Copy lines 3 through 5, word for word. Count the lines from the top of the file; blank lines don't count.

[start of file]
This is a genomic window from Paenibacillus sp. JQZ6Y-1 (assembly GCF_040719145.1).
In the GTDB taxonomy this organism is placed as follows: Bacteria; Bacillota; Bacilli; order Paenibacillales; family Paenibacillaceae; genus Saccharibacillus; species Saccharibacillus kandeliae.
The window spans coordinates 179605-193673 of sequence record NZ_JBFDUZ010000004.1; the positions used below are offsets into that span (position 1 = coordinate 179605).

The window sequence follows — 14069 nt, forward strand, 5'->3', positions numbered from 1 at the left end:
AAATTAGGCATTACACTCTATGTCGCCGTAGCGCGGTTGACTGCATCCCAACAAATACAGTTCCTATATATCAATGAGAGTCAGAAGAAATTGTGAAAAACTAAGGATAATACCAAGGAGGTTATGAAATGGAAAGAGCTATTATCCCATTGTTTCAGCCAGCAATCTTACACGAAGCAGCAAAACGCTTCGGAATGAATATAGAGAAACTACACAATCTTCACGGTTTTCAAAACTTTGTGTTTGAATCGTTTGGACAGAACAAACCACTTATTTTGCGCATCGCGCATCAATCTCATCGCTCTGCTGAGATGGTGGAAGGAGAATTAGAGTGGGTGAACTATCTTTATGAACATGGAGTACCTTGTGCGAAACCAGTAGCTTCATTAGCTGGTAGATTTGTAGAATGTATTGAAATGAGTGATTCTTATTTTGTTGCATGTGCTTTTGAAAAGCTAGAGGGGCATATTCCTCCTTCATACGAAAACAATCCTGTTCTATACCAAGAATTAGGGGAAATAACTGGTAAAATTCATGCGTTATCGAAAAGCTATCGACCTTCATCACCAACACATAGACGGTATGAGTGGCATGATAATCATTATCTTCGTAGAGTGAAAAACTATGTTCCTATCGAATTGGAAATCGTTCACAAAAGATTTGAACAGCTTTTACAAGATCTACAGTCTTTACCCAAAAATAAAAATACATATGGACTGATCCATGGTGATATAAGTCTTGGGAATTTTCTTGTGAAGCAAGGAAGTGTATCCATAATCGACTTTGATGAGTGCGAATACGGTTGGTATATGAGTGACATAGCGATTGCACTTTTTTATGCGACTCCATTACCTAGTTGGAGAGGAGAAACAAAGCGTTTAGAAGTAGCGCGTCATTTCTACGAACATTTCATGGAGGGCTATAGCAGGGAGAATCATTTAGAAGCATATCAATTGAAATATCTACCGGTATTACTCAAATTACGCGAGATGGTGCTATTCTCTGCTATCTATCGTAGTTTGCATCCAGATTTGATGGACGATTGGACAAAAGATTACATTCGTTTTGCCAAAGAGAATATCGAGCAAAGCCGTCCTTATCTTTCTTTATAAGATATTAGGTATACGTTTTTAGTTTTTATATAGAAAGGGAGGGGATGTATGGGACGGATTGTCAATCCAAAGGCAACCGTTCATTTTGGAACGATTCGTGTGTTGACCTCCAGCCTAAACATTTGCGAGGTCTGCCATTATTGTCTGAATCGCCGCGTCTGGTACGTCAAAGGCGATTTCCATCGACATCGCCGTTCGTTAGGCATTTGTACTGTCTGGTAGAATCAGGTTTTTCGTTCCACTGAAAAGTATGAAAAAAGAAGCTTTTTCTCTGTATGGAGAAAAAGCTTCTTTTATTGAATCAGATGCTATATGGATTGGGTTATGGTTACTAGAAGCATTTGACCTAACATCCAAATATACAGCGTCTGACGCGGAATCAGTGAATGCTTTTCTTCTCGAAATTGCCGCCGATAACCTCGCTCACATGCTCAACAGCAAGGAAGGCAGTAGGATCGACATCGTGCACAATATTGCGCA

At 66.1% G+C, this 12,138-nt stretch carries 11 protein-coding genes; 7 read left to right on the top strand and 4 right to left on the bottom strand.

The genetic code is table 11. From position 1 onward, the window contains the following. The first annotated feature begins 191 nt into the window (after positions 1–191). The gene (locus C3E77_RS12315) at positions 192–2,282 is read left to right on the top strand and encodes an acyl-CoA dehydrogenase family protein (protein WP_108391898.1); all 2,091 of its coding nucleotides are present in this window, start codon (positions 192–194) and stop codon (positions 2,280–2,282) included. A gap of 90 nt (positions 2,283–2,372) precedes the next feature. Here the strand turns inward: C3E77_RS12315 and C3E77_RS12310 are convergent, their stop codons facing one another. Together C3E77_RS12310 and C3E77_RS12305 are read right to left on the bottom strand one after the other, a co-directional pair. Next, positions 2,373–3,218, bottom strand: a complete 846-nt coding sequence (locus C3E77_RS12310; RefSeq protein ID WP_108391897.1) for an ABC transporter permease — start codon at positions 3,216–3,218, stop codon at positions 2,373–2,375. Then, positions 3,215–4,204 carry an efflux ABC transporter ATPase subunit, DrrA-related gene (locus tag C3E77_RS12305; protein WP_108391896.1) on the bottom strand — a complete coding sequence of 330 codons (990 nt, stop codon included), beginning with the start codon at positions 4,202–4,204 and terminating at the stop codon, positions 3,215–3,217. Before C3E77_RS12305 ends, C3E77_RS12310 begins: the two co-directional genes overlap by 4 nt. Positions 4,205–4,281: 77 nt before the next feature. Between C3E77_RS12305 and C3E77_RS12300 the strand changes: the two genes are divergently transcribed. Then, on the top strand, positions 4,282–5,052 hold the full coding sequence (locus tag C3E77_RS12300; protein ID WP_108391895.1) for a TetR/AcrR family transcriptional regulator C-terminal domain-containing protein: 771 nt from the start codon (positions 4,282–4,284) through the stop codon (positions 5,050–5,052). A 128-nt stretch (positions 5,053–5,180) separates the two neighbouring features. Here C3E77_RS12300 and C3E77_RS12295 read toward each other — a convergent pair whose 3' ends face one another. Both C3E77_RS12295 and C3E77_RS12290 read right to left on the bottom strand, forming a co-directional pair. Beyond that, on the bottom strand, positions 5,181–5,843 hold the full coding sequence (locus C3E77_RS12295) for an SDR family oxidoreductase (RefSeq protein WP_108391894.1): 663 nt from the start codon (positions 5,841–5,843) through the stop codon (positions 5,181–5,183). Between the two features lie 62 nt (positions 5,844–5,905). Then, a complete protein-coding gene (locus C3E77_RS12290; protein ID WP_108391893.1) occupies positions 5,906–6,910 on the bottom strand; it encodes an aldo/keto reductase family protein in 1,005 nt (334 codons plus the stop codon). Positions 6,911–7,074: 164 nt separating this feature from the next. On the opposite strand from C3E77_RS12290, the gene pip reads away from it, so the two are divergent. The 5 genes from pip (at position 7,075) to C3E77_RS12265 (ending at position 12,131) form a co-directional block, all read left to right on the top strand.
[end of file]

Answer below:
The window spans coordinates 179605-193673 of sequence record NZ_JBFDUZ010000004.1; the positions used below are offsets into that span (position 1 = coordinate 179605).

The window sequence follows — 14069 nt, forward strand, 5'->3', positions numbered from 1 at the left end:
AAATTAGGCATTACACTCTATGTCGCCGTAGCGCGGTTGACTGCATCCCAACAAATACAGTTCCTATATATCAATGAGAGTCAGAAGAAATTGTGAAAAACTAAGGATAATACCAAGGAGGTTATGAAATGGAAAGAGCTATTATCCCATTGTTTCAGCCAGCAATCTTACACGAAGCAGCAAAACGCTTCGGAATGAATATAGAGAAACTACACAATCTTCACGGTTTTCAAAACTTTGTGTTTGAATCGTTTGGACAGAACAAACCACTTATTTTGCGCATCGCGCATCAATCTCATCGCTCTGCTGAGATGGTGGAAGGAGAATTAGAGTGGGTGAACTATCTTTATGAACATGGAGTACCTTGTGCGAAACCAGTAGCTTCATTAGCTGGTAGATTTGTAGAATGTATTGAAATGAGTGATTCTTATTTTGTTGCATGTGCTTTTGAAAAGCTAGAGGGGCATATTCCTCCTTCATACGAAAACAATCCTGTTCTATACCAAGAATTAGGGGAAATAACTGGTAAAATTCATGCGTTATCGAAAAGCTATCGACCTTCATCACCAACACATAGACGGTATGAGTGGCATGATAATCATTATCTTCGTAGAGTGAAAAACTATGTTCCTATCGAATTGGAAATCGTTCACAAAAGATTTGAACAGCTTTTACAAGATCTACAGTCTTTACCCAAAAATAAAAATACATATGGACTGATCCATGGTGATATAAGTCTTGGGAATTTTCTTGTGAAGCAAGGAAGTGTATCCATAATCGACTTTGATGAGTGCGAATACGGTTGGTATATGAGTGACATAGCGATTGCACTTTTTTATGCGACTCCATTACCTAGTTGGAGAGGAGAAACAAAGCGTTTAGAAGTAGCGCGTCATTTCTACGAACATTTCATGGAGGGCTATAGCAGGGAGAATCATTTAGAAGCATATCAATTGAAATATCTACCGGTATTACTCAAATTACGCGAGATGGTGCTATTCTCTGCTATCTATCGTAGTTTGCATCCAGATTTGATGGACGATTGGACAAAAGATTACATTCGTTTTGCCAAAGAGAATATCGAGCAAAGCCGTCCTTATCTTTCTTTATAAGATATTAGGTATACGTTTTTAGTTTTTATATAGAAAGGGAGGGGATGTATGGGACGGATTGTCAATCCAAAGGCAACCGTTCATTTTGGAACGATTCGTGTGTTGACCTCCAGCCTAAACATTTGCGAGGTCTGCCATTATTGTCTGAATCGCCGCGTCTGGTACGTCAAAGGCGATTTCCATCGACATCGCCGTTCGTTAGGCATTTGTACTGTCTGGTAGAATCAGGTTTTTCGTTCCACTGAAAAGTATGAAAAAAGAAGCTTTTTCTCTGTATGGAGAAAAAGCTTCTTTTATTGAATCAGATGCTATATGGATTGGGTTATGGTTACTAGAAGCATTTGACCTAACATCCAAATATACAGCGTCTGACGCGGAATCAGTGAATGCTTTTCTTCTCGAAATTGCCGCCGATAACCTCGCTCACATGCTCAACAGCAAGGAAGGCAGTAGGATCGACATCGTGCACAATATTGCGCA